We are proud to be releasing our latest Hacked Website Trend Report for 2017.
This report is based on data collected and analyzed by the Sucuri Remediation Group (RG), which includes the Incident Response Team (IRT) and the Malware Research Team (MRT).
The data presented stems from the analysis of 34,371 infected websites summarizing the latest trends by bad actors. In this report, we build from data points seen in the 2016/Q3 report to identify the latest tactics, techniques, and procedures (TTPs) detected by the Remediation Group.
Based on our data, the three most commonly infected CMS platforms were WordPress (83%), Joomla! (13.1%) and Magento (6.5%).
This data does not imply that either platform is more or less secure than another. However, Sucuri is well established in the WordPress community and offers a free security plugin, which may have influenced the results of the analysis.
The majority of these analyzed compromises were associated with improper deployment, configuration, and overall maintenance by webmasters – not with the core of the CMS application itself.
Outdated CMS Analysis
In our new report, we also assess the number of outdated platforms at the point of infection.
Our report identifies an interesting shift in the number of out of date, vulnerable versions of WordPress at the point of infection. At the end of Q3 2016, 61% of hacked WordPress sites recorded outdated installations, however, this amount has since decreased. In 2017, only 39.3% of clean up requests for WordPress had an outdated version.
Similar to previous years, Magento websites (80.3%) were mostly out of date and vulnerable at the point of infection; though this number has declined over 13% since Q3 2016.
Per our analysis, approximately 17% of the infected websites were blacklisted (a 2% increase from 15% in Q3 2016).
Our 2017 Hacked Website Trend Report also describes which blacklist authorities were responsible for flagging infected websites.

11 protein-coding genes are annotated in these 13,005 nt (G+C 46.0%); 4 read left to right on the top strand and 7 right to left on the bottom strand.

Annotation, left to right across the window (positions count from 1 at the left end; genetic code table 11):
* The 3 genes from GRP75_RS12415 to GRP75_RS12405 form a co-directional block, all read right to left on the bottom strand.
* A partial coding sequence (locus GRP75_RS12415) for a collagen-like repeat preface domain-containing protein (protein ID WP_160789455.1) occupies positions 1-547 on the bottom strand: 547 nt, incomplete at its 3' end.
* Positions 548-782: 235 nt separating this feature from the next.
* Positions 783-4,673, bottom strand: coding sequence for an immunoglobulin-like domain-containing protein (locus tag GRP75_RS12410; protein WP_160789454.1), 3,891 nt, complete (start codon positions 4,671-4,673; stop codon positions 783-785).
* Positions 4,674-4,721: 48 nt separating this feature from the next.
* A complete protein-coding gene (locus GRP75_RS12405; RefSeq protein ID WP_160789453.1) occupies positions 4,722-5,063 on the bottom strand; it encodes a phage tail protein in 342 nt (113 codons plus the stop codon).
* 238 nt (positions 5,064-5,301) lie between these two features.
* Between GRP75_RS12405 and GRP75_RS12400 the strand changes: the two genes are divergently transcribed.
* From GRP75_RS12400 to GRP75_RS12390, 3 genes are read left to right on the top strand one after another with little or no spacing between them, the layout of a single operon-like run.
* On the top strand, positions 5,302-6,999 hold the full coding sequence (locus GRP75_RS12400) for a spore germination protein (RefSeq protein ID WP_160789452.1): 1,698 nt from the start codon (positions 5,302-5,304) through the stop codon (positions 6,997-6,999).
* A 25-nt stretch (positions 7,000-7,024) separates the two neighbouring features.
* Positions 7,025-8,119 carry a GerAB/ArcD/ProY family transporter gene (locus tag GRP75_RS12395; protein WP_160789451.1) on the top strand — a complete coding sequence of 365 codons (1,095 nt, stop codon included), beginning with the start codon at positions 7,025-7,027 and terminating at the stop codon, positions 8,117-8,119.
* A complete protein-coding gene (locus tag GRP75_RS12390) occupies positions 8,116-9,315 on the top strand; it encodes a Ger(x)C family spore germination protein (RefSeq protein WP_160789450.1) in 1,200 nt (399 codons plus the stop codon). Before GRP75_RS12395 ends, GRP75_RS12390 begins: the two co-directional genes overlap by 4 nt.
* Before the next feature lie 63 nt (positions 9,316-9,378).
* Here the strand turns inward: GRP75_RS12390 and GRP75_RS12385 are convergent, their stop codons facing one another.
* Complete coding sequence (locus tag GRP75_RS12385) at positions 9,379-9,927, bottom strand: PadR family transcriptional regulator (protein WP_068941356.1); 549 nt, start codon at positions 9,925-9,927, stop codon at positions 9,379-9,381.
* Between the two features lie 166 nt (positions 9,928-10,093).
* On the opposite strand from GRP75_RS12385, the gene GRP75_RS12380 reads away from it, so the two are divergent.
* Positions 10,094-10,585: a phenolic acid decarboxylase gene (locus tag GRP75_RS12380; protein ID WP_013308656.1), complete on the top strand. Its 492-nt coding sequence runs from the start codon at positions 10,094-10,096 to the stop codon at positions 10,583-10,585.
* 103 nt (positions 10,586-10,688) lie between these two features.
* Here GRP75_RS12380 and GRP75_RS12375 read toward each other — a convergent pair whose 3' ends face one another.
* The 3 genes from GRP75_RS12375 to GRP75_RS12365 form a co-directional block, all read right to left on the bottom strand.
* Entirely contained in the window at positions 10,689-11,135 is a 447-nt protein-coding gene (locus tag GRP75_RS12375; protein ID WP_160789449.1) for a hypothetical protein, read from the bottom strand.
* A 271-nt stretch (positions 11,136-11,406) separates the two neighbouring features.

Part of our 2017 research included analyzing the various infection trends, specifically how they correlate to our malware families and the payloads used by cybercriminals. Understanding malware families is a crucial aspect of Sucuri’s research. It offers us insight into the Tactics, Techniques, and Procedures (TTP) that bad actors are employing.
In our analysis of 2017 website infections, 71% of all compromises had a PHP-based backdoor hidden within the site. We also saw a marginal decline in malware distribution – from 50% in Q3 2016 to 47% in 2017.
A few key takeaways from this report include:
- WordPress continues to be the leading infected website CMS (83% of all websites cleaned in 2017).
- There was a notable decrease in out-of-date WordPress, Joomla, and Drupal installations at the point of infection. Magento continues to lead the pack for the number of out-of-date vulnerable installations at the point of infection.
- The blacklist telemetry showed a 1% reduction in sites that had been blacklisted (only 14%), increasing the number of infected websites that are going undetected by blacklist engines to 86%.
- The malware families analysis showed that SEO spam has risen to 62.8% (up 25.8% from Q3 2016). It also showed a slight decrease in mailer scripts (19% to 15.1%), and a sharp decline in malware distribution – from 50% in Q3 2016 to 35% in 2017.
We take great pride in our research efforts and hope that you’ve found these insights engaging and valuable. Our analysts and researchers will continue to expand on the data we collect and outline for website infections, but if you have any recommendations or feedback we’d love to hear from you!